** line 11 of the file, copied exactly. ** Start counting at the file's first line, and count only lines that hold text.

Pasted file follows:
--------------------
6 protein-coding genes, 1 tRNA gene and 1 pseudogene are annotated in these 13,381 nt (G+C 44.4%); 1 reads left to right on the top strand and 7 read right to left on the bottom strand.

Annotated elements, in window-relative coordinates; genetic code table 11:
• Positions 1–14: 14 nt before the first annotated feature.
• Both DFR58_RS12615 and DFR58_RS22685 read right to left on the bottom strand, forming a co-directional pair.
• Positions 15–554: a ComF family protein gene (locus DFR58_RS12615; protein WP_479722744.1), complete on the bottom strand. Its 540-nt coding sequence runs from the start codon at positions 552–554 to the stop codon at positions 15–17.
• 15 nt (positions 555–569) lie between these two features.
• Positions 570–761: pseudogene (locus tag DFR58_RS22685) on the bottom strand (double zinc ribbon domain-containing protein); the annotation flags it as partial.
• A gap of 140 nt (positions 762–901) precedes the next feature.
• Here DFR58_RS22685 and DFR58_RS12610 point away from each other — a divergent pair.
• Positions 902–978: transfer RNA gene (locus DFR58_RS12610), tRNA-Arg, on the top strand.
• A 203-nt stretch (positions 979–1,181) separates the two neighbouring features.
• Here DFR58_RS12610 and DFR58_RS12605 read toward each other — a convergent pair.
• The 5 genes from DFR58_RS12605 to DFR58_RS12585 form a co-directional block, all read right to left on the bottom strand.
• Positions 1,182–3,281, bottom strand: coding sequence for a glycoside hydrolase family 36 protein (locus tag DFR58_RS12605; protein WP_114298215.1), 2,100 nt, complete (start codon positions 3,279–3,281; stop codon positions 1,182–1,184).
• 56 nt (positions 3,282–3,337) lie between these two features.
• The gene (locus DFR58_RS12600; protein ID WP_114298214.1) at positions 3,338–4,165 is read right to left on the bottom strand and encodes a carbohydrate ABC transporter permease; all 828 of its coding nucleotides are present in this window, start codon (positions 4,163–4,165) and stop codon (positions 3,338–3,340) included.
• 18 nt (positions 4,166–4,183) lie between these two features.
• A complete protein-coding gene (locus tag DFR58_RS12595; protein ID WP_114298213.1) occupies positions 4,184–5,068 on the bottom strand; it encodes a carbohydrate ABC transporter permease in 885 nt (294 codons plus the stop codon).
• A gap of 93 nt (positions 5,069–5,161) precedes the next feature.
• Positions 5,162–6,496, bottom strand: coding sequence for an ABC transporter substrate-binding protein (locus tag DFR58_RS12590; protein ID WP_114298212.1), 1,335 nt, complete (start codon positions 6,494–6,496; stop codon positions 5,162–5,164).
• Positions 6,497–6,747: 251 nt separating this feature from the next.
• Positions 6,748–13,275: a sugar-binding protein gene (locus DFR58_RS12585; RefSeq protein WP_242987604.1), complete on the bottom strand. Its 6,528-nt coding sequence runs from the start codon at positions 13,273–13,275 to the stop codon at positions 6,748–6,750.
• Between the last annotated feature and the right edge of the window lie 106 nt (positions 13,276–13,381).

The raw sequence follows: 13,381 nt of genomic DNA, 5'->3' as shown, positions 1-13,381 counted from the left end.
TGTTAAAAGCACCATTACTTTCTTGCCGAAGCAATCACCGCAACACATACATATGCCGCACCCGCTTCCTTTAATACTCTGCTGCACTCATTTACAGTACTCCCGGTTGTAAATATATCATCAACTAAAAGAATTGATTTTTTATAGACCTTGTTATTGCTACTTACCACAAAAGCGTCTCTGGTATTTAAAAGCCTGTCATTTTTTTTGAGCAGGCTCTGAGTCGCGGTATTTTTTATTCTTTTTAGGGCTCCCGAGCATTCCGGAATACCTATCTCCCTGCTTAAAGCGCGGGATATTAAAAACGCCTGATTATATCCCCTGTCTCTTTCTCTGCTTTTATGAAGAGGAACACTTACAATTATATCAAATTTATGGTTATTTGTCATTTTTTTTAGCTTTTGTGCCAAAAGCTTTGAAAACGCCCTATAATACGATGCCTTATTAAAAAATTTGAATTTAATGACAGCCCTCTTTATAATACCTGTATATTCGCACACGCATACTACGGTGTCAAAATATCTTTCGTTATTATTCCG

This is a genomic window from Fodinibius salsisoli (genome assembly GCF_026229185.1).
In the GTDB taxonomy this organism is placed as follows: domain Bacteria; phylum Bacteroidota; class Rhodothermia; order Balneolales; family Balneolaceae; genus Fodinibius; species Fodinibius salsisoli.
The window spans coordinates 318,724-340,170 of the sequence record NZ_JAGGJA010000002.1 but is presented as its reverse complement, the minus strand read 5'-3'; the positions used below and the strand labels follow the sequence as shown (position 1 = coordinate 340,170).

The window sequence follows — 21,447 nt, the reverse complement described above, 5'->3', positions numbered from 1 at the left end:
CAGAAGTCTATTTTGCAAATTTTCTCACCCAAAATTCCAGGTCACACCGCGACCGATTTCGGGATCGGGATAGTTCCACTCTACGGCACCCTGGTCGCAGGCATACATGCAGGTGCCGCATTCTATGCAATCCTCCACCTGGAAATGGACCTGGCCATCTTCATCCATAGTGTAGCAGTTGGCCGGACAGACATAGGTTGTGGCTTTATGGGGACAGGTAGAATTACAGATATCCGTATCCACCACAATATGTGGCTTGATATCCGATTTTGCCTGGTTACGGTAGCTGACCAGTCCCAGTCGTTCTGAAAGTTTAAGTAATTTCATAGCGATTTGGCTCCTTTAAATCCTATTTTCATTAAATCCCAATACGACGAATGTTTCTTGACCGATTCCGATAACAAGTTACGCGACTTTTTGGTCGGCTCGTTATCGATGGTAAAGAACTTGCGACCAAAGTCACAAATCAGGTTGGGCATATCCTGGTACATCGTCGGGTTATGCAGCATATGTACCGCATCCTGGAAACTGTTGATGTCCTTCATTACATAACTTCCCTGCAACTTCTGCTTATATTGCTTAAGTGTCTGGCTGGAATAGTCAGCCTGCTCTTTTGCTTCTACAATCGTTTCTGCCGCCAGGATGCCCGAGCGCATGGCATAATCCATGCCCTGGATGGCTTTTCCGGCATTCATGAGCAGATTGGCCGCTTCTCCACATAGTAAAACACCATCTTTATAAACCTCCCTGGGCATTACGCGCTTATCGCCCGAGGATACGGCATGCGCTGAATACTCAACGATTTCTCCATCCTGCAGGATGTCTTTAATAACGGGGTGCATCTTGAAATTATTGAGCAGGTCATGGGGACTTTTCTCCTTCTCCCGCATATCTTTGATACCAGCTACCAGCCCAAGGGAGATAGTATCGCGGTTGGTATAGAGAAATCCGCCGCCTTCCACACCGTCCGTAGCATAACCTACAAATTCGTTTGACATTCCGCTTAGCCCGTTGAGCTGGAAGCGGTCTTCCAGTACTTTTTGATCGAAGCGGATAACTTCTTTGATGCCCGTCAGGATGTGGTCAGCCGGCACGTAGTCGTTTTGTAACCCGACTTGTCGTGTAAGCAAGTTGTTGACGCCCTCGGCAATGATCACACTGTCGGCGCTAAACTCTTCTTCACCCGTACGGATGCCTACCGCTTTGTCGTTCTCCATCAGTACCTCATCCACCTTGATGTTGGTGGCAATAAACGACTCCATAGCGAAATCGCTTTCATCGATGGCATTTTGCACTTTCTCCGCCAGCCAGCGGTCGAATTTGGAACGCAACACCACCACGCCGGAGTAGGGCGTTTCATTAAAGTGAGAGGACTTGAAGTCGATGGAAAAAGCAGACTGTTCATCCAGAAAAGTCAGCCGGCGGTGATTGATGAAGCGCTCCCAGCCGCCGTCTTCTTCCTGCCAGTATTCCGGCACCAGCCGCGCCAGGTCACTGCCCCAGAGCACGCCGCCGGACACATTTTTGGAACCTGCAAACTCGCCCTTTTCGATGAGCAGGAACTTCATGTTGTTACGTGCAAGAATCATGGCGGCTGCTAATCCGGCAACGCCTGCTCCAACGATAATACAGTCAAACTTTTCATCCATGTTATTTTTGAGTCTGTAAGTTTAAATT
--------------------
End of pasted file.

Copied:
• A 203-nt stretch (positions 979–1,181) separates the two neighbouring features.